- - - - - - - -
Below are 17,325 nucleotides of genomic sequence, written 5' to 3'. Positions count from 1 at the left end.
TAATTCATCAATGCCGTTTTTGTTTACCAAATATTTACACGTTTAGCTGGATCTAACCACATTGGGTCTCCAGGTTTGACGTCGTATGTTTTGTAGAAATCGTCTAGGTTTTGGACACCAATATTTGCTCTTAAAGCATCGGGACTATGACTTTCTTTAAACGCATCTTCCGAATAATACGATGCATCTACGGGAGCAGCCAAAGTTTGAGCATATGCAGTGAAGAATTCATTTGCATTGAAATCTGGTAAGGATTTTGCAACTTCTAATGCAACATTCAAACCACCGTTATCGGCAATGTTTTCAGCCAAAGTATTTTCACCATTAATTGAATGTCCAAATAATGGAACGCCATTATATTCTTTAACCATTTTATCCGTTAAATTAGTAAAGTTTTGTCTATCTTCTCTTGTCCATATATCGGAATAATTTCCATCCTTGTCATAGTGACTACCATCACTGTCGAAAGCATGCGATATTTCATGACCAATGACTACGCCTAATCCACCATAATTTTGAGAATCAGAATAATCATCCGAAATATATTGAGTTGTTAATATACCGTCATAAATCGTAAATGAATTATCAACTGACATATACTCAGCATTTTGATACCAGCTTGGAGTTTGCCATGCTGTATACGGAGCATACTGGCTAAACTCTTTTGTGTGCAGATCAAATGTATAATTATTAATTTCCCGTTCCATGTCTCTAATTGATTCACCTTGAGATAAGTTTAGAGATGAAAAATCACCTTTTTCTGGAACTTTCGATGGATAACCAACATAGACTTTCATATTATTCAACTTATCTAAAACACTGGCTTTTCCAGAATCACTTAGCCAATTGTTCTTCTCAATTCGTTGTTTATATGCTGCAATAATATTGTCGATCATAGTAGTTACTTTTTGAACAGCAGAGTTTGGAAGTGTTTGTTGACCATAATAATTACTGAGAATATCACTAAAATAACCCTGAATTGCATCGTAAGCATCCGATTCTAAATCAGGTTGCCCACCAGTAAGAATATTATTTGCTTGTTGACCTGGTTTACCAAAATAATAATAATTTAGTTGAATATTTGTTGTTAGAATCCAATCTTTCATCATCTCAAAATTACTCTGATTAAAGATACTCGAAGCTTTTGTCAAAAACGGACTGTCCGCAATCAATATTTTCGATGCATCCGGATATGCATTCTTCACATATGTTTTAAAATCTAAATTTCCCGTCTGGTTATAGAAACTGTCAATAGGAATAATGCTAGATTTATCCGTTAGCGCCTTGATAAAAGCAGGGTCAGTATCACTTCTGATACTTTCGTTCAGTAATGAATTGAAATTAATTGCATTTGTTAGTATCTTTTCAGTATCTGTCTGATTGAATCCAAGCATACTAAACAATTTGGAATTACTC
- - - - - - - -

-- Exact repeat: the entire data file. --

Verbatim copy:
Below are 17,325 nucleotides of genomic sequence, written 5' to 3'. Positions count from 1 at the left end.
TAATTCATCAATGCCGTTTTTGTTTACCAAATATTTACACGTTTAGCTGGATCTAACCACATTGGGTCTCCAGGTTTGACGTCGTATGTTTTGTAGAAATCGTCTAGGTTTTGGACACCAATATTTGCTCTTAAAGCATCGGGACTATGACTTTCTTTAAACGCATCTTCCGAATAATACGATGCATCTACGGGAGCAGCCAAAGTTTGAGCATATGCAGTGAAGAATTCATTTGCATTGAAATCTGGTAAGGATTTTGCAACTTCTAATGCAACATTCAAACCACCGTTATCGGCAATGTTTTCAGCCAAAGTATTTTCACCATTAATTGAATGTCCAAATAATGGAACGCCATTATATTCTTTAACCATTTTATCCGTTAAATTAGTAAAGTTTTGTCTATCTTCTCTTGTCCATATATCGGAATAATTTCCATCCTTGTCATAGTGACTACCATCACTGTCGAAAGCATGCGATATTTCATGACCAATGACTACGCCTAATCCACCATAATTTTGAGAATCAGAATAATCATCCGAAATATATTGAGTTGTTAATATACCGTCATAAATCGTAAATGAATTATCAACTGACATATACTCAGCATTTTGATACCAGCTTGGAGTTTGCCATGCTGTATACGGAGCATACTGGCTAAACTCTTTTGTGTGCAGATCAAATGTATAATTATTAATTTCCCGTTCCATGTCTCTAATTGATTCACCTTGAGATAAGTTTAGAGATGAAAAATCACCTTTTTCTGGAACTTTCGATGGATAACCAACATAGACTTTCATATTATTCAACTTATCTAAAACACTGGCTTTTCCAGAATCACTTAGCCAATTGTTCTTCTCAATTCGTTGTTTATATGCTGCAATAATATTGTCGATCATAGTAGTTACTTTTTGAACAGCAGAGTTTGGAAGTGTTTGTTGACCATAATAATTACTGAGAATATCACTAAAATAACCCTGAATTGCATCGTAAGCATCCGATTCTAAATCAGGTTGCCCACCAGTAAGAATATTATTTGCTTGTTGACCTGGTTTACCAAAATAATAATAATTTAGTTGAATATTTGTTGTTAGAATCCAATCTTTCATCATCTCAAAATTACTCTGATTAAAGATACTCGAAGCTTTTGTCAAAAACGGACTGTCCGCAATCAATATTTTCGATGCATCCGGATATGCATTCTTCACATATGTTTTAAAATCTAAATTTCCCGTCTGGTTATAGAAACTGTCAATAGGAATAATGCTAGATTTATCCGTTAGCGCCTTGATAAAAGCAGGGTCAGTATCACTTCTGATACTTTCGTTCAGTAATGAATTGAAATTAATTGCATTTGTTAGTATCTTTTCAGTATCTGTCTGATTGAATCCAAGCATACTAAACAATTTGGAATTACTC